• Not Found: “Not Found” means the IRS couldn’t find the transmitter ID or Receipt ID used to file the information. It pays to have your ACA information transmitted via a trusted IRS-AIRS portal provider to ensure “Not Found” issues do not occur following an ACA submission.
  • Rejected: “Rejected” is not an ideal response to receive after filing your ACA information with the IRS. It means your submission wasn’t in the right format or contained critical mistakes, such as having the wrong Employer Identification Number (EIN). If this happens, you’ll need to fix the errors and resubmit your entire filing again.

If your submission gets rejected, it’s still better than if you’d physically paper-mailed your filings. One of the many benefits of filing electronically is that you know almost immediately if your submission was accepted and done correctly due to the AIRS portal responses provided upon completion.

Conversely, if you paper-filed your ACA information, you wouldn’t know that anything was wrong until much later, increasing the likelihood of receiving a penalty substantially.

When to File ACA Corrections

As mentioned above, sometimes ACA filings are rejected due to formatting issues. If this is the case, it’s important to note what steps to take after receiving the notification. A common mistake we’ve seen organizations make is to mark their next submission as one with ACA corrections.

This is not the correct course of action as the filing is still an original submission. Instead, submit your filings the same as the first time, just ensure that the format is correct.

Organizations should only file ACA corrections if they are changing the details unique to the 1095-C forms, such as employee name, coverage effective period, social security number, etc. To submit these, check the box at the top right-hand corner of the 1095-C form. This tells the IRS that the information has been updated and is now being sent again as a “Corrected” transmittal.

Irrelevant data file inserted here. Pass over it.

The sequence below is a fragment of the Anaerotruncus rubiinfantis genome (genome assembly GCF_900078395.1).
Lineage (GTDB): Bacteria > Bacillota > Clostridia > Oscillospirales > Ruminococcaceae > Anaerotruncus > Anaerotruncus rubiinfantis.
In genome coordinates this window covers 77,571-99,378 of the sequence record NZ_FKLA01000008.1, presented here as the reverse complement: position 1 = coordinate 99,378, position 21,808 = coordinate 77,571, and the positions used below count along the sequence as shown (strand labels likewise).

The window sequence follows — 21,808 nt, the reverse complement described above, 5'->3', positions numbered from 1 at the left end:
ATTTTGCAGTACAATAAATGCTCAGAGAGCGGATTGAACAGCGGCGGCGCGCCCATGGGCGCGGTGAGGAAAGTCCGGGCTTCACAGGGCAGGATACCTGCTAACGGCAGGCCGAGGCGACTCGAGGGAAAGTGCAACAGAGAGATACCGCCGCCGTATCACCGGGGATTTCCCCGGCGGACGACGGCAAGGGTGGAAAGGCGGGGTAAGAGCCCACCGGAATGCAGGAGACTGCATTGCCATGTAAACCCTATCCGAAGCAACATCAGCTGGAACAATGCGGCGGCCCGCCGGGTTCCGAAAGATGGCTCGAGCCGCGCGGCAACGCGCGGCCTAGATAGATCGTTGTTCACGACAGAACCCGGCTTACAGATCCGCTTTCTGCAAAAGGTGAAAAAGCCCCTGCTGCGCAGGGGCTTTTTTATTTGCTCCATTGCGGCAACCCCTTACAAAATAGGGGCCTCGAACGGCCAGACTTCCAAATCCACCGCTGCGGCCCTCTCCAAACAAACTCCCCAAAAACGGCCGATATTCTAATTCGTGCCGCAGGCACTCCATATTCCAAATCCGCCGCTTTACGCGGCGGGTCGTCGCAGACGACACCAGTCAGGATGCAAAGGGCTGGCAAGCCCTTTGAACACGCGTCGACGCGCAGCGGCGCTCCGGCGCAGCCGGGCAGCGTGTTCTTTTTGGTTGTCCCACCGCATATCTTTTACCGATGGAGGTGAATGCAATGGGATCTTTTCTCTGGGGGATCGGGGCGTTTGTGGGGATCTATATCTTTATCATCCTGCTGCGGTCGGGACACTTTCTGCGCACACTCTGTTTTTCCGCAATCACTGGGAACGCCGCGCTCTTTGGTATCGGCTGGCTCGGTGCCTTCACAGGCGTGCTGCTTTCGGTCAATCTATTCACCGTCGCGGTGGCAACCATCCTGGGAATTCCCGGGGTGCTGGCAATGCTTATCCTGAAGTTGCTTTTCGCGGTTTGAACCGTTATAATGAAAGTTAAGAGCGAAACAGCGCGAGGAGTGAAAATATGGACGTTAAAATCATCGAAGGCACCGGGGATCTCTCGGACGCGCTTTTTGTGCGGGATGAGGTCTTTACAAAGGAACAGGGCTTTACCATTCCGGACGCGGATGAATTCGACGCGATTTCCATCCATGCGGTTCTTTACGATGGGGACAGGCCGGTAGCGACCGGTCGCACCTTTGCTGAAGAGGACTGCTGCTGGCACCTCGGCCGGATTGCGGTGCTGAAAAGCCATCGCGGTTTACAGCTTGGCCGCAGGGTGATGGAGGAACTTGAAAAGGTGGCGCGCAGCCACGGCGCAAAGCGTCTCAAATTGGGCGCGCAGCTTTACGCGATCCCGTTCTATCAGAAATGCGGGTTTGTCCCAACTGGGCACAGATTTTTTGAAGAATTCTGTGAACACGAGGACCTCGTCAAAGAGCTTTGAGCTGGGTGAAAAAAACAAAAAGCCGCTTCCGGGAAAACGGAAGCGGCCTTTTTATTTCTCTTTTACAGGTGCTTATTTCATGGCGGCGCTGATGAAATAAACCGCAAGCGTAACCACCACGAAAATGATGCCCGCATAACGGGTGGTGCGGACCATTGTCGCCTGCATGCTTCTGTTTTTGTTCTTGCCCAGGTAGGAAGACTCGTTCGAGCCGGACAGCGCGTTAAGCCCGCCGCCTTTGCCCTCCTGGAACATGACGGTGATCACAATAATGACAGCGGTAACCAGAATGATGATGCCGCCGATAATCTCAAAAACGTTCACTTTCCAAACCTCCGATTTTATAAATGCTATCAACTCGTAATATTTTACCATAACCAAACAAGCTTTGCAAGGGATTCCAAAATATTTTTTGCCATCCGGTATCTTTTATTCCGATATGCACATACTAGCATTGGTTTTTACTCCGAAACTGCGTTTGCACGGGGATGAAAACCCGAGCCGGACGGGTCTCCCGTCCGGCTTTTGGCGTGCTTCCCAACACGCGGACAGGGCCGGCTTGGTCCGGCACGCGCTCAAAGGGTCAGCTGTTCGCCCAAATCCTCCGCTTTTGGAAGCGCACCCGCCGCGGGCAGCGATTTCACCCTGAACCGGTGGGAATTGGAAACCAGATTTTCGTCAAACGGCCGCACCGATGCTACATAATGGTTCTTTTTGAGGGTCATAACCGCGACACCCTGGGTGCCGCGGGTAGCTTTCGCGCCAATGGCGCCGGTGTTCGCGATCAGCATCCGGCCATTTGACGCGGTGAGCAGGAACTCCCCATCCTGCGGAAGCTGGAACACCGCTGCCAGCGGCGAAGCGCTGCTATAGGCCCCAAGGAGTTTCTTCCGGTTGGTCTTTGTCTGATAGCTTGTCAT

When you’re filing corrected 1095-Cs, send them with a non-authoritative 1094-C transmittal. If you’re sending a corrected 1094-C, send it separately and mark it as authoritative.

If you’re sending both, they should be transmitted separately. You can indicate the type of 1094-C you’re sending by marking authoritative or non-authoritative on line 19.

Get Help with ACA Corrections

Completing ACA filings annually can be challenging, and submitting subsequent corrections can be even more difficult. If you need help, consider partnering with an ACA compliance expert that can help you navigate the filing and corrections process with ease.

Trusaic’s ACA Complete solution includes intuitive dashboards that outline successful filing details as well as items that require additional attention, such as TIN errors and formatting errors.

With a designated ACA account manager overseeing your efforts, you can rest assured that your fillings are being filed correctly and on time.

Learn How to File 2023 ACA Corrections
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Learn How to File 2023 ACA Corrections
Now that ACA reporting season is behind us, it’s time to submit any required ACA corrections. Read on to learn if you need to and how to do so.